Just prior to retiring he took up writing poetry, following in the footsteps of his father. His subject matter drew on his retirement pastime of walking the coast of the UK, its birds, its scenery inspired by a University career in petroleum science and engineering. He discovered that he was walking in the footsteps of Kenneth White and the Scottish Centre for Geopoetics and was pleased that his first published poem, “Industria Cumbria” in The New European in February 2020, could be dedicated to Kenneth White, the founder of the International Institute of Geopoetics. Seeing that geologists and poets shared many aspects – use of imagination, reading and writing of words and images, interpreting the blank spaces, communication of feelings – he set up Geopoetry 2020, a well-received, online meeting in which poets broadly interested in geoscience – and geoscientists interested in poetry – could share their work. He is a Board Member of the Scottish Poetry Library and is interested in broadening the role of poetry in science education.
Examples of Patrick’s work can be found at www.geopoetrick.co.uk.
Geopoetry 2020 on 1 October National Poetry Day was a huge success with 45 geologists, poets and others from all over the world taking part all day and 400 people registered to attend. The whole event was recorded and can be viewed here: https://bit.ly/Geopoetry20record! My illustrated talk on geopoetics and geopoetry runs from 4 hours 54 minutes in until 5 hours 9 minutes and has 19 slides about geopoetics.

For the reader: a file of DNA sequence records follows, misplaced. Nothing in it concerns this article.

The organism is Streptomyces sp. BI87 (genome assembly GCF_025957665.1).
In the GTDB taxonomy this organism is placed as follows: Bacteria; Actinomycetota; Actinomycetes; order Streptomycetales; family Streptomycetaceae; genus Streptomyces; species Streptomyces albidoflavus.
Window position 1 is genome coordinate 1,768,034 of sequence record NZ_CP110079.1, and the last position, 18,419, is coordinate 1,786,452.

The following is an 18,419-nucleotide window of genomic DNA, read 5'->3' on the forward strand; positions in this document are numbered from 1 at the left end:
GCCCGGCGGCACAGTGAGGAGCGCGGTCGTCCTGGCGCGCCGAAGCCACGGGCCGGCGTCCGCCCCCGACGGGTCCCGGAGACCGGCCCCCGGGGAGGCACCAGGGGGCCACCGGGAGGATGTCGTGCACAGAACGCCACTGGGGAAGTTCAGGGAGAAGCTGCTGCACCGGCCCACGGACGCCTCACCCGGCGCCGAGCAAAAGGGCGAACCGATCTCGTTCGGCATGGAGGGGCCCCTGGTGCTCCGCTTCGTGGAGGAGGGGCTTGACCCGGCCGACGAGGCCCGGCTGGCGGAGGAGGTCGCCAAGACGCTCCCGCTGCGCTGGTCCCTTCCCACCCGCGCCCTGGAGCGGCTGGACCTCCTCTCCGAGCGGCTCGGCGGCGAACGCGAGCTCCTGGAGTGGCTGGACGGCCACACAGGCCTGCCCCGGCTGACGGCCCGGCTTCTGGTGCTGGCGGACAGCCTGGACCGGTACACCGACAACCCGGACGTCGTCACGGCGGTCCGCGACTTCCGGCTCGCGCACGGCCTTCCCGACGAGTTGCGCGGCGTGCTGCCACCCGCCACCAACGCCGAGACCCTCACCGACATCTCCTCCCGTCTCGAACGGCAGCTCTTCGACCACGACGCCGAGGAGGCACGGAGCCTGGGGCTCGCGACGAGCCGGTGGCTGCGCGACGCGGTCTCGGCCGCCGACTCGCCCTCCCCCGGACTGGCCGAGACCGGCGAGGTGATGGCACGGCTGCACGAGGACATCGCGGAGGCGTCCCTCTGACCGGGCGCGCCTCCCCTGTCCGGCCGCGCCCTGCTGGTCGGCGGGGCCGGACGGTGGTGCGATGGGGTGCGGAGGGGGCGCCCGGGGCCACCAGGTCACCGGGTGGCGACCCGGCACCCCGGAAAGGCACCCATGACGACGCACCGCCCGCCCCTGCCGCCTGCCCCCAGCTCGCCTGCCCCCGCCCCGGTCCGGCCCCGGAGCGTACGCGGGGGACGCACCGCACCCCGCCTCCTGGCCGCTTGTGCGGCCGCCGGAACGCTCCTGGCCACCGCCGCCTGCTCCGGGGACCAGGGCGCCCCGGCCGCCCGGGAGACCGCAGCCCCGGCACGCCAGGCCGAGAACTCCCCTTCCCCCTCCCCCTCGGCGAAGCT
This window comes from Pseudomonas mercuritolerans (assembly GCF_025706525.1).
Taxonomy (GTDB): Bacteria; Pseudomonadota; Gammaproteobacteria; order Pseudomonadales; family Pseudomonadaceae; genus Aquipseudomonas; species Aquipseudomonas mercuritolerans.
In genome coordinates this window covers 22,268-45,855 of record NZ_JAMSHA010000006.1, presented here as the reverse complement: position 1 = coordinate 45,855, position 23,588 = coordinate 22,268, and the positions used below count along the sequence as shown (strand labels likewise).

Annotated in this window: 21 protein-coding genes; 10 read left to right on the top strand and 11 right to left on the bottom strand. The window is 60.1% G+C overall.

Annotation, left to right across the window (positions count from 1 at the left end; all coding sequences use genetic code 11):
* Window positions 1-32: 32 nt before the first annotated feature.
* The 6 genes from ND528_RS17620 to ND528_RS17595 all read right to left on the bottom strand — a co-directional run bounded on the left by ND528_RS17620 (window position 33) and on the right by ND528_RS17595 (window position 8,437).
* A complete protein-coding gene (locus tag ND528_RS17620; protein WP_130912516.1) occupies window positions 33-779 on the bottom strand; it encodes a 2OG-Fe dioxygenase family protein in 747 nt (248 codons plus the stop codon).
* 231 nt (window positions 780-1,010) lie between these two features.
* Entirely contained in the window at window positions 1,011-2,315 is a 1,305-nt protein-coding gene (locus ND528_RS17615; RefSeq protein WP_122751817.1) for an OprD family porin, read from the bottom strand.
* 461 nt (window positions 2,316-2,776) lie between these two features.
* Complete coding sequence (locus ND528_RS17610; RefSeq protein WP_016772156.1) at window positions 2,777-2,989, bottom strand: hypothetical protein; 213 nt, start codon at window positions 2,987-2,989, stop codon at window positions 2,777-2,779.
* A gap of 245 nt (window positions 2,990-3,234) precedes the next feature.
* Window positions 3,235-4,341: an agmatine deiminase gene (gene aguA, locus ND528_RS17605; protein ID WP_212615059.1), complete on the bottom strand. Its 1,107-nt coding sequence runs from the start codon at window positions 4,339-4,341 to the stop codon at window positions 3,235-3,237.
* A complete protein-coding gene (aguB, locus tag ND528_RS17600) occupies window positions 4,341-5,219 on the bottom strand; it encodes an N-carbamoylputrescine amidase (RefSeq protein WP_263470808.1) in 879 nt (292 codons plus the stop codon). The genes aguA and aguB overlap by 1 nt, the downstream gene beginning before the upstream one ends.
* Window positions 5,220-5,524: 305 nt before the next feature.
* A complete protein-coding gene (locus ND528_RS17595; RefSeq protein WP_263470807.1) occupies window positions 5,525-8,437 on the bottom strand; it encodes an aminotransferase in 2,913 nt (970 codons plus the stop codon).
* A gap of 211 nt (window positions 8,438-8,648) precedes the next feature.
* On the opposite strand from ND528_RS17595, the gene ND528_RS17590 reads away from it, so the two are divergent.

The Wigtown Book Festival took place virtually from 24 September to 4 October and included Alastair McIntosh, Dara McAnulty, Michael Longley and others. Many of the events can be viewed on catch up here.
On Thursday 22 October from 1.30 – 3.30 pm Mandy Haggith and Leonie Charlton will discuss drawing inspiration from journeys in wild lands and from nature as part of the Word on/off the Street FREE online festival. Full info & sign-up here. This should be right up our geopoetics street!
The popular exhibition of the work of the great Glasgow photographer Oscar Marzaroli continues until 20 December at Street Level Photoworks, 103 Trongate, Glasgow. Open 12-5 pm from Thursday – Sunday. Find out more here.
BOOKS TO ENJOY